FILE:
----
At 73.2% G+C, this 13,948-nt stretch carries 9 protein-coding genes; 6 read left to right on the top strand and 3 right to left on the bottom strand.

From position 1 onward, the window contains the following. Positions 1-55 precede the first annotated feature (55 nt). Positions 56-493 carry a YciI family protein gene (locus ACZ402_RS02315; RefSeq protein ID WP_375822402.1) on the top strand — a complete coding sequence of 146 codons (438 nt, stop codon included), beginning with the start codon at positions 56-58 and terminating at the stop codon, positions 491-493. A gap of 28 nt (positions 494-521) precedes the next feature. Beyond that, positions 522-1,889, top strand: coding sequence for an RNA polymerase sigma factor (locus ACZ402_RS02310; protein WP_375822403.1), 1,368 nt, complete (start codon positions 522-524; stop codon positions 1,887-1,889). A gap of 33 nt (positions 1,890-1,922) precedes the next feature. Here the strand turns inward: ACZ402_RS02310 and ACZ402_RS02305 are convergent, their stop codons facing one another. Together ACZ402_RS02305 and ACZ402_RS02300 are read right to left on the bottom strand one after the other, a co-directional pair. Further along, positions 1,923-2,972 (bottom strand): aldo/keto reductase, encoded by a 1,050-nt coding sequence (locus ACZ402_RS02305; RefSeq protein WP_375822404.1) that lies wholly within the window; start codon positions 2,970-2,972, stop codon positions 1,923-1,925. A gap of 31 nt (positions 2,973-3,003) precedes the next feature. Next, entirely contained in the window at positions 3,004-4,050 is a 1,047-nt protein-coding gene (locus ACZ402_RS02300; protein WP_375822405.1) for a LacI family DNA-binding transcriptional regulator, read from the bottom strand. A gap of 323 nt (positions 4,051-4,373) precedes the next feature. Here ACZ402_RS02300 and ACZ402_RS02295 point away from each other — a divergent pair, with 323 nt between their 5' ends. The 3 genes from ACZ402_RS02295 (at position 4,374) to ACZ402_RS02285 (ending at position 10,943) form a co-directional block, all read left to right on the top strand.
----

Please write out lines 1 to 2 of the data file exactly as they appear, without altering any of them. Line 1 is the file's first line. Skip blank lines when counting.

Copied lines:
At 73.2% G+C, this 13,948-nt stretch carries 9 protein-coding genes; 6 read left to right on the top strand and 3 right to left on the bottom strand.

From position 1 onward, the window contains the following. Positions 1-55 precede the first annotated feature (55 nt). Positions 56-493 carry a YciI family protein gene (locus ACZ402_RS02315; RefSeq protein ID WP_375822402.1) on the top strand — a complete coding sequence of 146 codons (438 nt, stop codon included), beginning with the start codon at positions 56-58 and terminating at the stop codon, positions 491-493. A gap of 28 nt (positions 494-521) precedes the next feature. Beyond that, positions 522-1,889, top strand: coding sequence for an RNA polymerase sigma factor (locus ACZ402_RS02310; protein WP_375822403.1), 1,368 nt, complete (start codon positions 522-524; stop codon positions 1,887-1,889). A gap of 33 nt (positions 1,890-1,922) precedes the next feature. Here the strand turns inward: ACZ402_RS02310 and ACZ402_RS02305 are convergent, their stop codons facing one another. Together ACZ402_RS02305 and ACZ402_RS02300 are read right to left on the bottom strand one after the other, a co-directional pair. Further along, positions 1,923-2,972 (bottom strand): aldo/keto reductase, encoded by a 1,050-nt coding sequence (locus ACZ402_RS02305; RefSeq protein WP_375822404.1) that lies wholly within the window; start codon positions 2,970-2,972, stop codon positions 1,923-1,925. A gap of 31 nt (positions 2,973-3,003) precedes the next feature. Next, entirely contained in the window at positions 3,004-4,050 is a 1,047-nt protein-coding gene (locus ACZ402_RS02300; protein WP_375822405.1) for a LacI family DNA-binding transcriptional regulator, read from the bottom strand. A gap of 323 nt (positions 4,051-4,373) precedes the next feature. Here ACZ402_RS02300 and ACZ402_RS02295 point away from each other — a divergent pair, with 323 nt between their 5' ends. The 3 genes from ACZ402_RS02295 (at position 4,374) to ACZ402_RS02285 (ending at position 10,943) form a co-directional block, all read left to right on the top strand.